Entrepreneurs are ecstatic. State regulators, not so much. Rep. Patrick McHenry, R-S.C., introduced a bill touted as a job creator that would allow would-be business founders to finance their startups through crowdfunding, a medium that has been used for thousands of projects already, albeit predominantly for such artistic ventures as new CDs or films—with financiers contributing small amounts and often getting nothing larger than a CD or t-shirt, if anything, in return for their investments.
H.R. 2930, the Entrepreneurial Access to Capital Act, however, could change all that—and already the alarm bells are ringing. The bill, introduced in September, was approved by the House Financial Services Committee and is heading for a vote, but its controversial removal of an SEC rule that makes it more difficult for companies to raise money through small contributions has state regulators seething.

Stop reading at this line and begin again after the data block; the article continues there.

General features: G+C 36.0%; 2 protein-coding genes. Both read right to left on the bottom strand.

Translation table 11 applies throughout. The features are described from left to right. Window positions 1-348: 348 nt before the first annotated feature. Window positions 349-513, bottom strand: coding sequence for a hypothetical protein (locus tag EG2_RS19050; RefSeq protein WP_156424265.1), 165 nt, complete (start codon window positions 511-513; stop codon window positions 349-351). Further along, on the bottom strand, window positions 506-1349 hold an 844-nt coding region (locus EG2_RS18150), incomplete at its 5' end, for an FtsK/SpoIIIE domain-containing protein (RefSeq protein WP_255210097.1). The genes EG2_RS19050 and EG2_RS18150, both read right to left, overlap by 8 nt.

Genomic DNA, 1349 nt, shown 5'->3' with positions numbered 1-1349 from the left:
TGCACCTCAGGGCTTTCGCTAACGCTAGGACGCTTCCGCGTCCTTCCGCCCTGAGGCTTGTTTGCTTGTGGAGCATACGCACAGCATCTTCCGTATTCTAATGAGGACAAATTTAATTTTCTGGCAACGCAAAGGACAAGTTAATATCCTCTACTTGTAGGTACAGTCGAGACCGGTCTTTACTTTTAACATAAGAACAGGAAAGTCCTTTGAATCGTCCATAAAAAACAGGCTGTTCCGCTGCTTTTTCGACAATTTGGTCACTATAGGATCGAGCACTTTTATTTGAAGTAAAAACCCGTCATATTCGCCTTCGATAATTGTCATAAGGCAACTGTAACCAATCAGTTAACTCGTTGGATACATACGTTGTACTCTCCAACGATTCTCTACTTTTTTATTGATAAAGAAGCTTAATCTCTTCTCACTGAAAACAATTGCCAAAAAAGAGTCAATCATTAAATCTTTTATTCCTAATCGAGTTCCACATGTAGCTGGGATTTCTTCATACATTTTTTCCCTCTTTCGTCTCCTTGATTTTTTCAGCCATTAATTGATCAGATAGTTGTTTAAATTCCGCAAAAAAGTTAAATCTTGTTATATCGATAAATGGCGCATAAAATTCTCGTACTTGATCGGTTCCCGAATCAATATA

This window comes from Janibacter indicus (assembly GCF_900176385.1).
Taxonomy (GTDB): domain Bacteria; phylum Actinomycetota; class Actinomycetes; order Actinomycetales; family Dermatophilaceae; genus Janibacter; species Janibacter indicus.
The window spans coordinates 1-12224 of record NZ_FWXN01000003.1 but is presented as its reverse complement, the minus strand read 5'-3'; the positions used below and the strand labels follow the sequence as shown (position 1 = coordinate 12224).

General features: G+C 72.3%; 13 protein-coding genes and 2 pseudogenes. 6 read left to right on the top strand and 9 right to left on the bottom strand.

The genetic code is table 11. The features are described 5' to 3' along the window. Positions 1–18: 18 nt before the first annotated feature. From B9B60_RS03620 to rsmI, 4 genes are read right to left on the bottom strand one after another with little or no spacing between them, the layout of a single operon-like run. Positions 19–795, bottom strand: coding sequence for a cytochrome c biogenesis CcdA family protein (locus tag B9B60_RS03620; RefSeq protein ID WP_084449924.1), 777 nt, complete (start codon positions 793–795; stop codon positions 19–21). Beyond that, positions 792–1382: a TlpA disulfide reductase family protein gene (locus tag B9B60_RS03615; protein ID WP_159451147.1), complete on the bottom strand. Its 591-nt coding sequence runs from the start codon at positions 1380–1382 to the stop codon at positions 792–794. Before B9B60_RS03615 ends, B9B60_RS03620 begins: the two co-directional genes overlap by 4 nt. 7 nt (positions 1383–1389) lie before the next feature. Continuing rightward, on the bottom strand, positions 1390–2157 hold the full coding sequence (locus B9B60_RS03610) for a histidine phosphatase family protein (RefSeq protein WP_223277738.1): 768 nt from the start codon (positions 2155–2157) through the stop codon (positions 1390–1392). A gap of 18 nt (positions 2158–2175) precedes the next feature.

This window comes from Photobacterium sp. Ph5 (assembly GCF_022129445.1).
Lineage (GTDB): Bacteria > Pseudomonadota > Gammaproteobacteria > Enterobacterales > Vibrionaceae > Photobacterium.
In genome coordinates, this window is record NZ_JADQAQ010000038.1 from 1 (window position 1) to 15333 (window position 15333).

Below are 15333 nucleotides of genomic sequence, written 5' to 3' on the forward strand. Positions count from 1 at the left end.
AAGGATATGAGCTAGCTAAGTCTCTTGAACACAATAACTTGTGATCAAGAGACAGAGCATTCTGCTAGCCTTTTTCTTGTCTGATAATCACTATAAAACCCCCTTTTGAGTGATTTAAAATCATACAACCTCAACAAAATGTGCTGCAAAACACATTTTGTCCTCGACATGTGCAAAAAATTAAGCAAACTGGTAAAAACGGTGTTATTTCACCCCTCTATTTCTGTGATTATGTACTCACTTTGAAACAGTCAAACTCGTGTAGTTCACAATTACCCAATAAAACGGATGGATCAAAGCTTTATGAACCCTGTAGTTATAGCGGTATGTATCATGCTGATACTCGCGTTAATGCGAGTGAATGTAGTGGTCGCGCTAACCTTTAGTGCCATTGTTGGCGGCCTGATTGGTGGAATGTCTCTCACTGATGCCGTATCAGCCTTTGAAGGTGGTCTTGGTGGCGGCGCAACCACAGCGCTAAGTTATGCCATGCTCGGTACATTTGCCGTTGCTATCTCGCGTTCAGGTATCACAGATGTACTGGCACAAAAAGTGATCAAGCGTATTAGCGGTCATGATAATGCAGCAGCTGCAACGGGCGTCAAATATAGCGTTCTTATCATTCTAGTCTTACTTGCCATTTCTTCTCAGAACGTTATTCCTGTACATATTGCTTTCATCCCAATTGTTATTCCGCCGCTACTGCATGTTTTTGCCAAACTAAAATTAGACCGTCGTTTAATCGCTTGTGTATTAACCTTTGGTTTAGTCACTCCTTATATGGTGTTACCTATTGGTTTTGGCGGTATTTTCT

Under the terms of the legislation, new business entities could use crowdfunding to raise and combine donations of up to $1 million and not have to register with the SEC.
McHenry, who sponsored the bill, said of the measure in a report in The Hill, “Outdated regulations are getting in the way of innovative ideas making it from the dinner table to the production line. This legislation will give small businesses and entrepreneurs access to the capital they need to expand, compete and—most importantly—hire.”